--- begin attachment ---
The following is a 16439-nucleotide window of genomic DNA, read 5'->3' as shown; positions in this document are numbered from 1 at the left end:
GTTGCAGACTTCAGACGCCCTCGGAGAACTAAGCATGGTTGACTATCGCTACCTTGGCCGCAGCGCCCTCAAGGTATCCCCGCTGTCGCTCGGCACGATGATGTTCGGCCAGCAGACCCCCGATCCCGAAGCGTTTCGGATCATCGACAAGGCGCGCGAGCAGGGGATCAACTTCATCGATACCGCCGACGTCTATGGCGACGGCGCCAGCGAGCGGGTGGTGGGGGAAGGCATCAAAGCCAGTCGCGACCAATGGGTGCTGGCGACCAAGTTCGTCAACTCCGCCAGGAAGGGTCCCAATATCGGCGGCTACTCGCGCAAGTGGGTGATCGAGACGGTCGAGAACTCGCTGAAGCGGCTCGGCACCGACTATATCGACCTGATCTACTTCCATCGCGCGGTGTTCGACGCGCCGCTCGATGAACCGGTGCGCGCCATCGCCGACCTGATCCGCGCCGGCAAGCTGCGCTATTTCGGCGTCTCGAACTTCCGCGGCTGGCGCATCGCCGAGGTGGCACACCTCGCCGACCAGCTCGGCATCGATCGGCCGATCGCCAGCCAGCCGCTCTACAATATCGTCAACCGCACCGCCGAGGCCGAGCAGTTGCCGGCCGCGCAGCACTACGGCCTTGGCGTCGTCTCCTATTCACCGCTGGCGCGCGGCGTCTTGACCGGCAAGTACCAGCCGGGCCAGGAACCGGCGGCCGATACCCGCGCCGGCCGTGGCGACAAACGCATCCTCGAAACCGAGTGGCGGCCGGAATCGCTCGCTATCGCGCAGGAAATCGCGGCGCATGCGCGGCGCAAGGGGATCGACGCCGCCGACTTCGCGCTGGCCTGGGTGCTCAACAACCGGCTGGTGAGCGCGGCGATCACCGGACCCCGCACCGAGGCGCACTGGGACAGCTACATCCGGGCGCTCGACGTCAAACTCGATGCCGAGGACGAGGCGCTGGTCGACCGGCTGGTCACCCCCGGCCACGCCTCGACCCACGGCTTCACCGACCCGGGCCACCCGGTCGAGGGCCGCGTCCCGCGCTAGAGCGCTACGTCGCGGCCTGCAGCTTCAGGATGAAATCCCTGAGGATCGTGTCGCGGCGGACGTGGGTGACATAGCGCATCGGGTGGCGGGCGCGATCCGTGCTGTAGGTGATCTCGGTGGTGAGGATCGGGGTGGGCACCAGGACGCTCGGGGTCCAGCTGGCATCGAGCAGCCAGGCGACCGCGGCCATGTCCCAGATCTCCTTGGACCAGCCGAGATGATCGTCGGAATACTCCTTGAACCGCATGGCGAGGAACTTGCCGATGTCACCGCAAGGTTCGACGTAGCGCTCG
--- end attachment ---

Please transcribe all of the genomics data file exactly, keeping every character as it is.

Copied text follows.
The following is a 16439-nucleotide window of genomic DNA, read 5'->3' as shown; positions in this document are numbered from 1 at the left end:
GTTGCAGACTTCAGACGCCCTCGGAGAACTAAGCATGGTTGACTATCGCTACCTTGGCCGCAGCGCCCTCAAGGTATCCCCGCTGTCGCTCGGCACGATGATGTTCGGCCAGCAGACCCCCGATCCCGAAGCGTTTCGGATCATCGACAAGGCGCGCGAGCAGGGGATCAACTTCATCGATACCGCCGACGTCTATGGCGACGGCGCCAGCGAGCGGGTGGTGGGGGAAGGCATCAAAGCCAGTCGCGACCAATGGGTGCTGGCGACCAAGTTCGTCAACTCCGCCAGGAAGGGTCCCAATATCGGCGGCTACTCGCGCAAGTGGGTGATCGAGACGGTCGAGAACTCGCTGAAGCGGCTCGGCACCGACTATATCGACCTGATCTACTTCCATCGCGCGGTGTTCGACGCGCCGCTCGATGAACCGGTGCGCGCCATCGCCGACCTGATCCGCGCCGGCAAGCTGCGCTATTTCGGCGTCTCGAACTTCCGCGGCTGGCGCATCGCCGAGGTGGCACACCTCGCCGACCAGCTCGGCATCGATCGGCCGATCGCCAGCCAGCCGCTCTACAATATCGTCAACCGCACCGCCGAGGCCGAGCAGTTGCCGGCCGCGCAGCACTACGGCCTTGGCGTCGTCTCCTATTCACCGCTGGCGCGCGGCGTCTTGACCGGCAAGTACCAGCCGGGCCAGGAACCGGCGGCCGATACCCGCGCCGGCCGTGGCGACAAACGCATCCTCGAAACCGAGTGGCGGCCGGAATCGCTCGCTATCGCGCAGGAAATCGCGGCGCATGCGCGGCGCAAGGGGATCGACGCCGCCGACTTCGCGCTGGCCTGGGTGCTCAACAACCGGCTGGTGAGCGCGGCGATCACCGGACCCCGCACCGAGGCGCACTGGGACAGCTACATCCGGGCGCTCGACGTCAAACTCGATGCCGAGGACGAGGCGCTGGTCGACCGGCTGGTCACCCCCGGCCACGCCTCGACCCACGGCTTCACCGACCCGGGCCACCCGGTCGAGGGCCGCGTCCCGCGCTAGAGCGCTACGTCGCGGCCTGCAGCTTCAGGATGAAATCCCTGAGGATCGTGTCGCGGCGGACGTGGGTGACATAGCGCATCGGGTGGCGGGCGCGATCCGTGCTGTAGGTGATCTCGGTGGTGAGGATCGGGGTGGGCACCAGGACGCTCGGGGTCCAGCTGGCATCGAGCAGCCAGGCGACCGCGGCCATGTCCCAGATCTCCTTGGACCAGCCGAGATGATCGTCGGAATACTCCTTGAACCGCATGGCGAGGAACTTGCCGATGTCACCGCAAGGTTCGACGTAGCGCTCG